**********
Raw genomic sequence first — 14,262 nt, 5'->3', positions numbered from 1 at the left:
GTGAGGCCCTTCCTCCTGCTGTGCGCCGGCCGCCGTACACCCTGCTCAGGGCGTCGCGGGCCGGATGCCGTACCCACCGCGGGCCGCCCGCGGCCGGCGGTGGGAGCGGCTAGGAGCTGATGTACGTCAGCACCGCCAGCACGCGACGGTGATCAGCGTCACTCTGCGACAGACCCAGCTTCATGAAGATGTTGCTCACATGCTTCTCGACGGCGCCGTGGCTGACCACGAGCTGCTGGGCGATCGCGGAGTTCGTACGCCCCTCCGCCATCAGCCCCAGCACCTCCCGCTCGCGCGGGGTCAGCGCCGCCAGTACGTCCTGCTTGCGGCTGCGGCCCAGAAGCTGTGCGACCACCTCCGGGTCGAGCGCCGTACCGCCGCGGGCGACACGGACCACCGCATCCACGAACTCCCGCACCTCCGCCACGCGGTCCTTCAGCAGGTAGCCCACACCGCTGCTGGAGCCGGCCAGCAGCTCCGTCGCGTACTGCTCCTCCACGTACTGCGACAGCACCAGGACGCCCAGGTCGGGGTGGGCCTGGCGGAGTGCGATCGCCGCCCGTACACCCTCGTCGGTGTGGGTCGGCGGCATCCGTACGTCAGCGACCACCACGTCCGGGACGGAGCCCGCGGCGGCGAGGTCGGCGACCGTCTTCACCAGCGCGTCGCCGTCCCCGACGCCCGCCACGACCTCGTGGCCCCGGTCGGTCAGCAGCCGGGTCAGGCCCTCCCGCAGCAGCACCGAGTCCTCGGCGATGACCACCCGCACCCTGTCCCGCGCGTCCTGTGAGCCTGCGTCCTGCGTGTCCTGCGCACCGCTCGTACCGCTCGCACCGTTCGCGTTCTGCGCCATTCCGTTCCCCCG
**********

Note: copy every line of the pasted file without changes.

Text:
Raw genomic sequence first — 14,262 nt, 5'->3', positions numbered from 1 at the left:
GTGAGGCCCTTCCTCCTGCTGTGCGCCGGCCGCCGTACACCCTGCTCAGGGCGTCGCGGGCCGGATGCCGTACCCACCGCGGGCCGCCCGCGGCCGGCGGTGGGAGCGGCTAGGAGCTGATGTACGTCAGCACCGCCAGCACGCGACGGTGATCAGCGTCACTCTGCGACAGACCCAGCTTCATGAAGATGTTGCTCACATGCTTCTCGACGGCGCCGTGGCTGACCACGAGCTGCTGGGCGATCGCGGAGTTCGTACGCCCCTCCGCCATCAGCCCCAGCACCTCCCGCTCGCGCGGGGTCAGCGCCGCCAGTACGTCCTGCTTGCGGCTGCGGCCCAGAAGCTGTGCGACCACCTCCGGGTCGAGCGCCGTACCGCCGCGGGCGACACGGACCACCGCATCCACGAACTCCCGCACCTCCGCCACGCGGTCCTTCAGCAGGTAGCCCACACCGCTGCTGGAGCCGGCCAGCAGCTCCGTCGCGTACTGCTCCTCCACGTACTGCGACAGCACCAGGACGCCCAGGTCGGGGTGGGCCTGGCGGAGTGCGATCGCCGCCCGTACACCCTCGTCGGTGTGGGTCGGCGGCATCCGTACGTCAGCGACCACCACGTCCGGGACGGAGCCCGCGGCGGCGAGGTCGGCGACCGTCTTCACCAGCGCGTCGCCGTCCCCGACGCCCGCCACGACCTCGTGGCCCCGGTCGGTCAGCAGCCGGGTCAGGCCCTCCCGCAGCAGCACCGAGTCCTCGGCGATGACCACCCGCACCCTGTCCCGCGCGTCCTGTGAGCCTGCGTCCTGCGTGTCCTGCGCACCGCTCGTACCGCTCGCACCGTTCGCGTTCTGCGCCATTCCGTTCCCCCG